How can I force the sale of a jointly owned home?

UPDATED: Sep 30, 2022

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How can I force the sale of a jointly owned home?

I left my fiance of 18 years, almost a year ago due to infidelity on his end. We own a home together. We had agreed that he would buy me out, but to-date he has done nothing to make this happen. I need the money from the sale to start over again, and he knows this is crippling me financially so he is happy to let this drag out as long as possible. What can I do to force the sale? He won’t let anyone come over to put a fair market value on the house, so I don’t even know how much I should be asking for.

Like I said, I am just barely making it financially, so I don’t have the money for a lawyer. What can I do?

Asked on March 6, 2017 under Real Estate Law, Maine


M.D., Member, California and New York Bar / FreeAdvice Contributing Attorney

Answered 5 years ago | Contributor

You can file an action for "partition". This is a legal remedy that is employed when owners of jointly held property cannot agree as to ownership matters. In such an action, if the property can be equally divided it will be. If it cannot be so divided, then the court will order a sale with the proceeds to be equtably distributed. First, however, any owner who wants to keep the property will have the chance to buy out the other owner(s) for fair market value.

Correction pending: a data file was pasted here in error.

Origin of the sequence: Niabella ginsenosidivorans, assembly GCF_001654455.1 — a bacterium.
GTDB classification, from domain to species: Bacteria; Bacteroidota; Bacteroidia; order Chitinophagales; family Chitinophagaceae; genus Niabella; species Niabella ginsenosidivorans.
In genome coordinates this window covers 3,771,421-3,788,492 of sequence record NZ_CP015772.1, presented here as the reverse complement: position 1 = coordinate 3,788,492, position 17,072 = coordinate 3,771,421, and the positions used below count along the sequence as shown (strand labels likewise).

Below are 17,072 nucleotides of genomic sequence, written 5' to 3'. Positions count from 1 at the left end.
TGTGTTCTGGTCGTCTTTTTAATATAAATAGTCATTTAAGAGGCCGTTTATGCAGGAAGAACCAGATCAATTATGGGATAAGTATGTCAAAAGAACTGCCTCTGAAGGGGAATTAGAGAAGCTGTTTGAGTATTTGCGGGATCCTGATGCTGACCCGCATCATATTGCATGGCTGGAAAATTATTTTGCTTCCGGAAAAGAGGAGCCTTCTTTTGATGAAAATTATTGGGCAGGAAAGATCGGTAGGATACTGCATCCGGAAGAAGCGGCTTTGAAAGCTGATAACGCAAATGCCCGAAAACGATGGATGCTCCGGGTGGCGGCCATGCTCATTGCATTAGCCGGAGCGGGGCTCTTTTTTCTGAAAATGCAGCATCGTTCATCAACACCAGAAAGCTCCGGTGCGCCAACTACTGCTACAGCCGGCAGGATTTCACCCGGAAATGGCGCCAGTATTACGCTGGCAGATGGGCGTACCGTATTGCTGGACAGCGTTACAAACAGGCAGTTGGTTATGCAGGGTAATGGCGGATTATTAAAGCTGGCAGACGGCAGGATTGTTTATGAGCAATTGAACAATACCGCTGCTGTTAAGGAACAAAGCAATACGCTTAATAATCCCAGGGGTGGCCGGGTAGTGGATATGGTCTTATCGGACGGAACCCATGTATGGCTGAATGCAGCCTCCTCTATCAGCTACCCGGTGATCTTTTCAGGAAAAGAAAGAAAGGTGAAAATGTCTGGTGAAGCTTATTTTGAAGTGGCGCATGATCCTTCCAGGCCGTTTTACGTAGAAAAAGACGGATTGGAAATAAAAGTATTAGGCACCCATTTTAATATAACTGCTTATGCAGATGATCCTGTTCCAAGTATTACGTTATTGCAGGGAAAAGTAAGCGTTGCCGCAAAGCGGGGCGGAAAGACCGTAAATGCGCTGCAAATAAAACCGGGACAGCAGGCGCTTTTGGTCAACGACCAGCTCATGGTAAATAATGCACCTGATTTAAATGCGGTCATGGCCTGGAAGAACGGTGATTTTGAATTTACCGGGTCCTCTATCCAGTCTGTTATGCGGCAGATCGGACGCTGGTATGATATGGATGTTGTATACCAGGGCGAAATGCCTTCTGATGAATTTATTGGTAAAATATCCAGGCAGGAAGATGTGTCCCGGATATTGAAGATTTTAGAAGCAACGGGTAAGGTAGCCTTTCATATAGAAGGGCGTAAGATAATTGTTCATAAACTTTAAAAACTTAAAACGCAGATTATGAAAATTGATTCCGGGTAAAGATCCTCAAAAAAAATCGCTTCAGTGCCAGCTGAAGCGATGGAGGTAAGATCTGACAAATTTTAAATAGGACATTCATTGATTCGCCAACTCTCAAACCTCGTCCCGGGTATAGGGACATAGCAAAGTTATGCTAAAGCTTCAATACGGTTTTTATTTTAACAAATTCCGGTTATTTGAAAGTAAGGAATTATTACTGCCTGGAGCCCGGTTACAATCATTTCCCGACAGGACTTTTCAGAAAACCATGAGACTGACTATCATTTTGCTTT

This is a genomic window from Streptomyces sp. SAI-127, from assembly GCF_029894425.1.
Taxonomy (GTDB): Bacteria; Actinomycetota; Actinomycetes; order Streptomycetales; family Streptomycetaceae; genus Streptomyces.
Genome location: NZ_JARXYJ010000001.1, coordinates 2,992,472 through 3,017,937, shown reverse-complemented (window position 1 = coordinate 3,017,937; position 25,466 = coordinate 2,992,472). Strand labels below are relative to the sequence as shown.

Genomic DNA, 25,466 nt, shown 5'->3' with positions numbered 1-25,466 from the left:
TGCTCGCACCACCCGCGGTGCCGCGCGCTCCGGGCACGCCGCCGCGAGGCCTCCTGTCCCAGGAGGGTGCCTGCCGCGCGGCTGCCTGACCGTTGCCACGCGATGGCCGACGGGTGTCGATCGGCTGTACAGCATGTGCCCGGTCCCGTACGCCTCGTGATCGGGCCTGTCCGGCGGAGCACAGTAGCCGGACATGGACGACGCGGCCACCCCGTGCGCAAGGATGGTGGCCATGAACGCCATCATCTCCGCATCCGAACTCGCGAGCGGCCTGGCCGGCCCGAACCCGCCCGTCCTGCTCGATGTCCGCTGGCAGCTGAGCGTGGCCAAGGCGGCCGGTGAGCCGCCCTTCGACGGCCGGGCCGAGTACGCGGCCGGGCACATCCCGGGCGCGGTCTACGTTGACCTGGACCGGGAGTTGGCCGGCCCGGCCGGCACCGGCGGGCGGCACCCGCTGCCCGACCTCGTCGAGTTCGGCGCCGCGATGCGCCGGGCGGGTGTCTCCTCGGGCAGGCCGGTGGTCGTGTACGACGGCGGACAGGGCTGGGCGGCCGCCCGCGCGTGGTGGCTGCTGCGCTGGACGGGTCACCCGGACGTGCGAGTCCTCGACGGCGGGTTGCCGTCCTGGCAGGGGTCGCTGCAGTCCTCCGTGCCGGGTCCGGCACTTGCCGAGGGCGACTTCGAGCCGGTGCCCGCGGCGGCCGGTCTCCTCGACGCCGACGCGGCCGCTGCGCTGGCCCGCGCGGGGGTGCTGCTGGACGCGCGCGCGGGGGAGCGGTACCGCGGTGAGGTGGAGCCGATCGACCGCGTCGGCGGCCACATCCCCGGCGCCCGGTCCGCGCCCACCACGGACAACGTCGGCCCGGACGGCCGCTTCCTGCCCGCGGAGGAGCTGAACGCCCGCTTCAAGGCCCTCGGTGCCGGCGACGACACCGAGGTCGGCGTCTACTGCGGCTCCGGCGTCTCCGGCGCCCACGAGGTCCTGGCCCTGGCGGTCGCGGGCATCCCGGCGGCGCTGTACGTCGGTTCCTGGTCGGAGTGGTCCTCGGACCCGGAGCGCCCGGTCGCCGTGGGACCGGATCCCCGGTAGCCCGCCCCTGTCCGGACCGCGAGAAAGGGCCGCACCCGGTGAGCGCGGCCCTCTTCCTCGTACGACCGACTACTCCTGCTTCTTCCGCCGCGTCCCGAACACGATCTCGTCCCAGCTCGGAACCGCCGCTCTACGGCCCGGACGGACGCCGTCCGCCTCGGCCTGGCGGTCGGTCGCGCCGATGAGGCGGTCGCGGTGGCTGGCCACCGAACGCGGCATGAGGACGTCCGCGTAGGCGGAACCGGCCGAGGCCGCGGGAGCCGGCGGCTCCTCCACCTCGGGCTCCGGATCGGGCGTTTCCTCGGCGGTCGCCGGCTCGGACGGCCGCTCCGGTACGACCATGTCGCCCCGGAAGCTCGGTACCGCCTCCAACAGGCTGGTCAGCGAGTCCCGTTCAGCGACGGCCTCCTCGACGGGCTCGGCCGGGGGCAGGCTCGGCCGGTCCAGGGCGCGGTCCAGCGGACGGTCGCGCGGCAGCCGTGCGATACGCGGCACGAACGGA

IMPORTANT NOTICE: The Answer(s) provided above are for general information only. The attorney providing the answer was not serving as the attorney for the person submitting the question or in any attorney-client relationship with such person. Laws may vary from state to state, and sometimes change. Tiny variations in the facts, or a fact not set forth in a question, often can change a legal outcome or an attorney's conclusion. Although has verified the attorney was admitted to practice law in at least one jurisdiction, he or she may not be authorized to practice law in the jurisdiction referred to in the question, nor is he or she necessarily experienced in the area of the law involved. Unlike the information in the Answer(s) above, upon which you should NOT rely, for personal advice you can rely upon we suggest you retain an attorney to represent you.

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